Renal accumulation of prooxidant mineral elements and CKD in domestic cats - NMS Research Repository
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Journal article

Renal accumulation of prooxidant mineral elements and CKD in domestic cats

21 February 2020

Abstract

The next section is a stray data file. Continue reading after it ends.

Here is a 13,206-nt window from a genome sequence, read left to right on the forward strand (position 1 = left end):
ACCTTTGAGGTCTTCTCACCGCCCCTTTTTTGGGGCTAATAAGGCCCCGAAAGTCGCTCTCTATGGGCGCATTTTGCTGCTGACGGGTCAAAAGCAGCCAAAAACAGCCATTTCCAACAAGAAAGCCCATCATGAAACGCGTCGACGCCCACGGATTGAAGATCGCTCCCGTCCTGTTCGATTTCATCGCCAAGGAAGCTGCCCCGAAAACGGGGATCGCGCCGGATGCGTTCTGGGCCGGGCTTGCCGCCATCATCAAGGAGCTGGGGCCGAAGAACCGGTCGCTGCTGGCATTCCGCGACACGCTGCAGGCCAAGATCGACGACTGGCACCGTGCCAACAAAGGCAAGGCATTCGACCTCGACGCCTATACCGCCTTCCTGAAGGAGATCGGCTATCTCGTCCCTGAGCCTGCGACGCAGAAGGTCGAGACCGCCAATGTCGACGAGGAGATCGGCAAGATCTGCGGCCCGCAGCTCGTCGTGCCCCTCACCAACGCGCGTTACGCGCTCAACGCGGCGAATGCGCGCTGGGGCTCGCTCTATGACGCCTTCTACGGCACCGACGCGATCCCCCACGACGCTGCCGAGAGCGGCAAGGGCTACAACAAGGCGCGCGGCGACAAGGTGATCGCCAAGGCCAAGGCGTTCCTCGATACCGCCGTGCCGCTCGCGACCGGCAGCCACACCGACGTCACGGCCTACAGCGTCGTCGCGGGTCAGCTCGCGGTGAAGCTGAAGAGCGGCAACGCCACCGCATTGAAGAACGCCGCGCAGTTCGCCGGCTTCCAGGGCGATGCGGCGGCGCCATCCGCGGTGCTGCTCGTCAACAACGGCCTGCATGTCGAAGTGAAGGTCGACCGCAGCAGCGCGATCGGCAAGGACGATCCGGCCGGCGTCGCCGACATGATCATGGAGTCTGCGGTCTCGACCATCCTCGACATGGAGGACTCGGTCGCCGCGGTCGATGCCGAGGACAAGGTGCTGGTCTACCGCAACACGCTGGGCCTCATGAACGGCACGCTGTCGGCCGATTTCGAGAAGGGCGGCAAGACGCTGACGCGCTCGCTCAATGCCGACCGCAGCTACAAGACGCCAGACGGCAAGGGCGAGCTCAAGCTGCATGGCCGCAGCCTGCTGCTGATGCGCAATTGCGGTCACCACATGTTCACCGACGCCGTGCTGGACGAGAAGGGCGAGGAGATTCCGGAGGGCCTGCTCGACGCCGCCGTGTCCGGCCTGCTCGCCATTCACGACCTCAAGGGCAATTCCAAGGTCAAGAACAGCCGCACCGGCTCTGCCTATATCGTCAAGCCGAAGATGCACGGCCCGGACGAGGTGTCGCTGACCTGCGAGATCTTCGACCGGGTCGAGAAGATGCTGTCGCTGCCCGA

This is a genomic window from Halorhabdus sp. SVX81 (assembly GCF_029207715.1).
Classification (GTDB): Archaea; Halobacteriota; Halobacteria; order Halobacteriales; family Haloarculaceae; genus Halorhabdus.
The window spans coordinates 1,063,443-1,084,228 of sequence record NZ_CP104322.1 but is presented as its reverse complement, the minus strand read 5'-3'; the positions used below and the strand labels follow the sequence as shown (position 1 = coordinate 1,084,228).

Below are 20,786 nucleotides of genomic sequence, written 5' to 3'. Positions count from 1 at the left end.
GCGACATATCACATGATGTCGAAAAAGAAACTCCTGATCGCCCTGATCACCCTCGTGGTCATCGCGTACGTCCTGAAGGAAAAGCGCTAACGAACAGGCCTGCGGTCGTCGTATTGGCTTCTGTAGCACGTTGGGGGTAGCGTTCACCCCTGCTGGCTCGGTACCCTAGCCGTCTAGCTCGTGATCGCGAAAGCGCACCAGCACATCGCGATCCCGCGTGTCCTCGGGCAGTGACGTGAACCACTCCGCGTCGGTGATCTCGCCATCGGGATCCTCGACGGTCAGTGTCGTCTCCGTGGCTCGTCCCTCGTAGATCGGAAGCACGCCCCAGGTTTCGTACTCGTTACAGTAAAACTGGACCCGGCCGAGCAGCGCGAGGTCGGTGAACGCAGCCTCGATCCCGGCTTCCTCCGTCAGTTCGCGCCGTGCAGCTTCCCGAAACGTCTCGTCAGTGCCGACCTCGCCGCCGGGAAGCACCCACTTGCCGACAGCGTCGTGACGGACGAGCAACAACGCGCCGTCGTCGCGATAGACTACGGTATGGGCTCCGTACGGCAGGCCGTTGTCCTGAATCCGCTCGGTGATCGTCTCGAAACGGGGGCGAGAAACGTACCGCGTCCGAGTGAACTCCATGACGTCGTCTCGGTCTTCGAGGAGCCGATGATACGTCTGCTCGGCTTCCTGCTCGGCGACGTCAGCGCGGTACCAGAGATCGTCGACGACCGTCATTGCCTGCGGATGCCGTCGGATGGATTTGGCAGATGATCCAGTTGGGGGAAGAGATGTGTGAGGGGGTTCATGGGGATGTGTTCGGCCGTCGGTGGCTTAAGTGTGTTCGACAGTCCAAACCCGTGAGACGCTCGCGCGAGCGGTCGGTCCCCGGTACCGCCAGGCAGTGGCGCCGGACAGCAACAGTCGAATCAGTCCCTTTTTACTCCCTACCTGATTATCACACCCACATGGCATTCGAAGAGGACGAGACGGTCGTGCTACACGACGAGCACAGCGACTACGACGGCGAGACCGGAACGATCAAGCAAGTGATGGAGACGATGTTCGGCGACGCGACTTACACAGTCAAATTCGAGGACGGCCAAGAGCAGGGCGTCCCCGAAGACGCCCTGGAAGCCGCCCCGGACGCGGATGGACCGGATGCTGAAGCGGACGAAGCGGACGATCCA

Felids have a high incidence of chronic kidney disease (CKD), for which the most common renal lesion is chronic interstitial nephritis (CIN). CIN can be induced by tissue oxidative stress, which is determined by the cellular balance of pro- and anti-oxidant metabolites. Fish-flavoured foods are more often fed to cats than dogs, and such foods tend to have higher arsenic content. Arsenic is a pro-oxidant metallic element. We propose that renal accumulation of pro-oxidant elements such as arsenic and depletion of anti-oxidant elements such as zinc, underpin the high incidence of CIN in domestic cats. Total arsenic and other redox-reactive metal elements were measured in kidneys (after acid-digestion) and urine (both by inductively-coupled plasma-mass spectrometry) of domestic cats (kidneys, n = 56; urine, n = 21), domestic dogs (kidneys, n = 54; urine, n = 28) and non-domesticated Scottish Wildcats (kidneys, n = 17). Renal lesions were graded by severity of CIN. In our randomly sampled population, CIN was more prevalent in domestic cat versus domestic dog (51%, n = 32 of 62 cats; 15%, 11 of 70 dogs were positive for CIN, respectively). CIN was absent from all Scottish wildcats. Tissue and urinary (corrected for creatinine) arsenic content was higher in domestic cats, relative to domestic dogs and wildcats. Urine arsenic was higher in domestic cats and dogs with CIN. Arsenobetaine, an organic and relatively harmless species of arsenic, was the primary form of arsenic found in pet foods. In summary, the kidneys of domestic cats appear to have greater levels of pro-oxidant trace elements, as compared to dogs and wildcats. Since there was no difference in renal arsenic levels in cats with or without CIN, renal arsenic accumulation does not appear a primary driver of excess CIN in cats. Given clear differences in renal handling of pro vs. anti-oxidant minerals between cats and dogs, further in vivo balance studies are warranted. These may then inform species-specific guidelines for trace element incorporation into commercial diets.

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